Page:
Biography of Sir Ronald Ross
Sir Ronald Ross was born in India in 1857 to a Scottish Army Officer and his wife. He was educated in England and entered St Bartholomew's Hospital Medical College in 1874. He took the examinations for the Royal College of Surgeons of England in 1879 and obtained the post of ship's surgeon while studying for the Licenciate of the Society of Apothecaries, which allowed him to enter the Indian Medical Service in 1881. He held temporary appointments in Madras, Burma and Andaman Islands, all the while developing his interests in poetry, literature and mathematics. In 1892 he began his study of malaria and in 1895 began his correspondence with Sir Patrick Manson, then physician to the Seamen's Hospital Society, who became the Medical Advisor to the Colonial Office and the founder of the London School of Tropical Medicine.
In August 1897, he made his famous discovery of the transmission of malaria parasites in man by Anopheles mosquitoes, after which he continued his research work in India until 1899 when he retired from the Indian Medical Service. He returned to England, taking a post as lecturer at the Liverpool School of Tropical Medicine, later becoming Professor of Tropical Medicine, and accepting a personal chair in Tropical Sanitation at Liverpool University. During World War One he was appointed a consultant physician on tropical diseases to Indian troops and was sent to Alexandria for four months to investigate an outbreak of dysentery which was hampering troops in the Dardanelles. In 1917 he was appointed a consultant physician to the War Office and in 1919 he received an honorary post as consultant to the Ministry of Pensions.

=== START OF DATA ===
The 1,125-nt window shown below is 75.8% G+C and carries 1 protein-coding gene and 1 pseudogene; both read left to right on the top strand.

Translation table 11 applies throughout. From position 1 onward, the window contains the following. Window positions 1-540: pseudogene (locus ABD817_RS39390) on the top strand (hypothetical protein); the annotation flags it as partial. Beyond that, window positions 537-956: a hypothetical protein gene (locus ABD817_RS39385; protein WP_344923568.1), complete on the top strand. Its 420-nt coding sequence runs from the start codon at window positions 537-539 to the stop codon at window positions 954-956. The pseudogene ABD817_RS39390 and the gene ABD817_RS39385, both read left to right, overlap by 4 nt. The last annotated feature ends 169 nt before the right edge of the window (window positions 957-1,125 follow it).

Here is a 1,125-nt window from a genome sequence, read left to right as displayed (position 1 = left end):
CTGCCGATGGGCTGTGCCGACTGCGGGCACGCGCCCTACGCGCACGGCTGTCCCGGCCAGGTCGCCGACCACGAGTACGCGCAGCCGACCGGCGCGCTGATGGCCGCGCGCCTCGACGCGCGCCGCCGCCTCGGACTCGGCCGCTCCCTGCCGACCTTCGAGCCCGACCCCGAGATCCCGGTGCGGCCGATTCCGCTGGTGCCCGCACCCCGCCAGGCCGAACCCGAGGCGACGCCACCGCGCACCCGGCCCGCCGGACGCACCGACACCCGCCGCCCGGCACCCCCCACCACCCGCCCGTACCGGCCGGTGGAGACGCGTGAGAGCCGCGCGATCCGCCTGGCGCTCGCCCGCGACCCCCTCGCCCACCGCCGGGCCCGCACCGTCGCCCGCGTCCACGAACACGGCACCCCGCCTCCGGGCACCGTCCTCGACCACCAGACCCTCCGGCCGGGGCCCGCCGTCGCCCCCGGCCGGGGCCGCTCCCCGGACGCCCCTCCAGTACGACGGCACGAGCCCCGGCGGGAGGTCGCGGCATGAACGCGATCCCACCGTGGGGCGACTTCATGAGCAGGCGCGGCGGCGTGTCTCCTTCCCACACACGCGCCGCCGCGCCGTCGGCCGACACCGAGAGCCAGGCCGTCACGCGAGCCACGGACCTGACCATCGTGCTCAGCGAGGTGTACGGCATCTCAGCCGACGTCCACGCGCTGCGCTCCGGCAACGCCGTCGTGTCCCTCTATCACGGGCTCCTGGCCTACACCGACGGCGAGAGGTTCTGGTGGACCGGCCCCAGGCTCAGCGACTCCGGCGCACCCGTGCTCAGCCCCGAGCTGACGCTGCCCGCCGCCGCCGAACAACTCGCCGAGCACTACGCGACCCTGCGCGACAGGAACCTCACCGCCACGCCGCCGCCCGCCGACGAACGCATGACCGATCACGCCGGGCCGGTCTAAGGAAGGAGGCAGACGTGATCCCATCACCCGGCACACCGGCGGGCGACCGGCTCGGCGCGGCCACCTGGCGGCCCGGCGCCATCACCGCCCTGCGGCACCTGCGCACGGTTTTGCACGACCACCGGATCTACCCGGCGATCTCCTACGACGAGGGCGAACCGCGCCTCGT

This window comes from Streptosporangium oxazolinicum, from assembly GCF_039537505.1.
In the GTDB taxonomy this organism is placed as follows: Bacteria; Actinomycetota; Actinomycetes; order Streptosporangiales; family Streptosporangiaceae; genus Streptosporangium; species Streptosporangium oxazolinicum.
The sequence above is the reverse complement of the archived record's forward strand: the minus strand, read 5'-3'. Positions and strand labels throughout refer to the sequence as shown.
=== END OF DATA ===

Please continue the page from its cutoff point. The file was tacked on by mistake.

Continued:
During his life he went on various expeditions, including West Africa, Panama, Greece and Cyprus to advise on and aid the extermination of malaria. He wrote extensively on malaria and other topics including his book The Prevention of Malaria in 1910. He was awarded the Nobel Prize for Medicine in 1902 and knighted in 1911. Despite receiving many other awards and honours during his life, he felt embittered that he did not receive monetary reward for his discovery and petitioned the Government on this subject. This was part of his concern that research workers should receive proper payment and pensions for their work. He was Director-in-Chief of the Ross Institute and Hospital for Tropical Diseases from 1926 until his death in 1932.
While Ross is remembered for his malaria work, this remarkable man was also a mathematician, epidemiologist, sanitarian, editor, novelist, dramatist, poet, and an amateur musician, composer and artist; many of these facets are represented in the archive collection of which further information is available in Series level descriptions